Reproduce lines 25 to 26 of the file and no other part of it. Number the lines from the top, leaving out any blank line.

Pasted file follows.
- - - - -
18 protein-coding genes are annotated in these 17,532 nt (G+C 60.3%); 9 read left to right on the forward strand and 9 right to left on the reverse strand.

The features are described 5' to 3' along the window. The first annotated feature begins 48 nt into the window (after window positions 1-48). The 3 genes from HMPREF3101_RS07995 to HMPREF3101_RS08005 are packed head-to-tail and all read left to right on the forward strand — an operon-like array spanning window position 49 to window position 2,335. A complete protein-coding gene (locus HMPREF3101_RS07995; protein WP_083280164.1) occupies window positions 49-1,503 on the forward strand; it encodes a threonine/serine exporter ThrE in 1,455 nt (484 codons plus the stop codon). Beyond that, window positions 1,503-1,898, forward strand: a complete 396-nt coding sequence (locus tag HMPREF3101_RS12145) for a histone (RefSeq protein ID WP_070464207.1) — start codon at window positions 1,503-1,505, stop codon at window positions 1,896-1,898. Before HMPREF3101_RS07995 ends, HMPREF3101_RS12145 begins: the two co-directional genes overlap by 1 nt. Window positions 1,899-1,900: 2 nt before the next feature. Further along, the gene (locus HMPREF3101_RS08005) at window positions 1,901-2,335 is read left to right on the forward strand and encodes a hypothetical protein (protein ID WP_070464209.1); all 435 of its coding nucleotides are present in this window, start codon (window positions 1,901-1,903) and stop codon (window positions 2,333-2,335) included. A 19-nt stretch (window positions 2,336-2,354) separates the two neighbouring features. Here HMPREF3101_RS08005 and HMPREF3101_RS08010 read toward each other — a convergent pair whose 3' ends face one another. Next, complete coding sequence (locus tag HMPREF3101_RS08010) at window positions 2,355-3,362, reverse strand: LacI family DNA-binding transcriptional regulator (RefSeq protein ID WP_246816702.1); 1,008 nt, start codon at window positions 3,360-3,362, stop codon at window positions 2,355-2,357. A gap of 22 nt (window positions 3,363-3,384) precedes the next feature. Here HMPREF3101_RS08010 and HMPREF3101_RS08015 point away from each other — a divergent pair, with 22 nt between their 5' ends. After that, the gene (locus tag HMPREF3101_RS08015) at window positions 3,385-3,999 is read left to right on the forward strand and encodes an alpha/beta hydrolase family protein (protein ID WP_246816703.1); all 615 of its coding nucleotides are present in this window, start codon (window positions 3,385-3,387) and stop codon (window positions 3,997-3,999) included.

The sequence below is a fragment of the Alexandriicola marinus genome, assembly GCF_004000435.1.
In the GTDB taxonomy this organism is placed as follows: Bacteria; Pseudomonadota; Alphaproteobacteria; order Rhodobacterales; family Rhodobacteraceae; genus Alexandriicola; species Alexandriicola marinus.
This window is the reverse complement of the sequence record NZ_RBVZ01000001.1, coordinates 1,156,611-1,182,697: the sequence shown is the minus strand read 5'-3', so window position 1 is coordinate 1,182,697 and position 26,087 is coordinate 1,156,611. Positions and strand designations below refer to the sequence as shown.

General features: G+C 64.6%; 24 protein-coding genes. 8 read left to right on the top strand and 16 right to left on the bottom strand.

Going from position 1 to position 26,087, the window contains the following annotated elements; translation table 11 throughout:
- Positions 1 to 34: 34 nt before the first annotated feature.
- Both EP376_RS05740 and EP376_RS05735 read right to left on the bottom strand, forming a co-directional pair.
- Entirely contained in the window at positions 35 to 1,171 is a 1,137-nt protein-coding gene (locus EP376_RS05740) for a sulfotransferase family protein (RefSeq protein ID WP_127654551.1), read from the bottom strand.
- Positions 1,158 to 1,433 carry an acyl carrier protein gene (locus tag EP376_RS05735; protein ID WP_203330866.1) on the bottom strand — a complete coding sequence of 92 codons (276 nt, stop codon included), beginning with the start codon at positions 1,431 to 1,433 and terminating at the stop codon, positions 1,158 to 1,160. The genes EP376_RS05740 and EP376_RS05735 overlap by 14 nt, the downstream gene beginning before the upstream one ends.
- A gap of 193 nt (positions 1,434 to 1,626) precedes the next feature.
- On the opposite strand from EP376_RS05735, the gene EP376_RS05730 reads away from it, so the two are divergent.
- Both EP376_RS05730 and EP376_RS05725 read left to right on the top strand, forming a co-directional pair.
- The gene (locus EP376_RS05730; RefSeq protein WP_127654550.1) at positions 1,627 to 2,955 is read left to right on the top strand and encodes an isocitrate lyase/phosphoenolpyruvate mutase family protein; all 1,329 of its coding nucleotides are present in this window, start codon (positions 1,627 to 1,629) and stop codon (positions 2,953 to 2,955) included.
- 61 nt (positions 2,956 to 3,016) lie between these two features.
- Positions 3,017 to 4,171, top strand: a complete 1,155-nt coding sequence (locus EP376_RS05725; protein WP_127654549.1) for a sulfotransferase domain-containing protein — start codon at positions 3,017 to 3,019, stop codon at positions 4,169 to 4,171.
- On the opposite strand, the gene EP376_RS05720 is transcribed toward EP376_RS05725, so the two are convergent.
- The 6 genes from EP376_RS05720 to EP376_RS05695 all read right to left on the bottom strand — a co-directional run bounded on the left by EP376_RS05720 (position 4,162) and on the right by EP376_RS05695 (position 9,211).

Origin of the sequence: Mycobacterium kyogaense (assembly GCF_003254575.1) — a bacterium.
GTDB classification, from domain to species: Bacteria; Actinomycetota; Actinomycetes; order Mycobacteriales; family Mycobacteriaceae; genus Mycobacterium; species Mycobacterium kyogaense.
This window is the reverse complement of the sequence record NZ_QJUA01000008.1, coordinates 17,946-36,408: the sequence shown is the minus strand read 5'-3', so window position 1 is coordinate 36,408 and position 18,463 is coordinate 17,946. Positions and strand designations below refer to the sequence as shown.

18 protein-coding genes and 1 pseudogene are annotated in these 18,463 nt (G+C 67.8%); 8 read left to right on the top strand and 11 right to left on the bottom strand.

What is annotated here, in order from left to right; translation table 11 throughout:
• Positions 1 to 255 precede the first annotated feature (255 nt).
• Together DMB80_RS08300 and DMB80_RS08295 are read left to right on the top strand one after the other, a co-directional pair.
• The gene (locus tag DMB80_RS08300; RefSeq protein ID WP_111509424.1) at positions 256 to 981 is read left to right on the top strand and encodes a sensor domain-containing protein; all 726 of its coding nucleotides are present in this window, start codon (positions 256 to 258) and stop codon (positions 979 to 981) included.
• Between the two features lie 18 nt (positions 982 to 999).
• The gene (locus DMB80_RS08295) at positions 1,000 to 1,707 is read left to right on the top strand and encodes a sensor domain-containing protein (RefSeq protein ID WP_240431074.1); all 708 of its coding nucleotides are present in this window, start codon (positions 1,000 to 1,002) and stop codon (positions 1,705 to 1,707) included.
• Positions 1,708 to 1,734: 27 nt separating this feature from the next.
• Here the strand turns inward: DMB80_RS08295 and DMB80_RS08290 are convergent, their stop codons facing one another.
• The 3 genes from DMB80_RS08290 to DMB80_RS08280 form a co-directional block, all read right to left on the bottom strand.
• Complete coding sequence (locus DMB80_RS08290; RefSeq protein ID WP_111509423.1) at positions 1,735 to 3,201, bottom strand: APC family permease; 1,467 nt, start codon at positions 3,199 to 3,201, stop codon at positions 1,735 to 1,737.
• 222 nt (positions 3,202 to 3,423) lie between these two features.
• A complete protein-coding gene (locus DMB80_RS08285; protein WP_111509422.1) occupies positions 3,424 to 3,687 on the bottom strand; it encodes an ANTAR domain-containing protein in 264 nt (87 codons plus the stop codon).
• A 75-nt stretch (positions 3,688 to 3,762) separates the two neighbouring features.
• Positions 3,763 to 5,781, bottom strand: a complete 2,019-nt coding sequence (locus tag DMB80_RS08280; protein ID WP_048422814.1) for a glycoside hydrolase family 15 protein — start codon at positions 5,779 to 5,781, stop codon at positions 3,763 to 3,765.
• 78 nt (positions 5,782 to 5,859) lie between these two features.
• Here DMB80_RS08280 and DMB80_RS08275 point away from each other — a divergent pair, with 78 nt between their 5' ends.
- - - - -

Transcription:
• Positions 1 to 255 precede the first annotated feature (255 nt).
• Together DMB80_RS08300 and DMB80_RS08295 are read left to right on the top strand one after the other, a co-directional pair.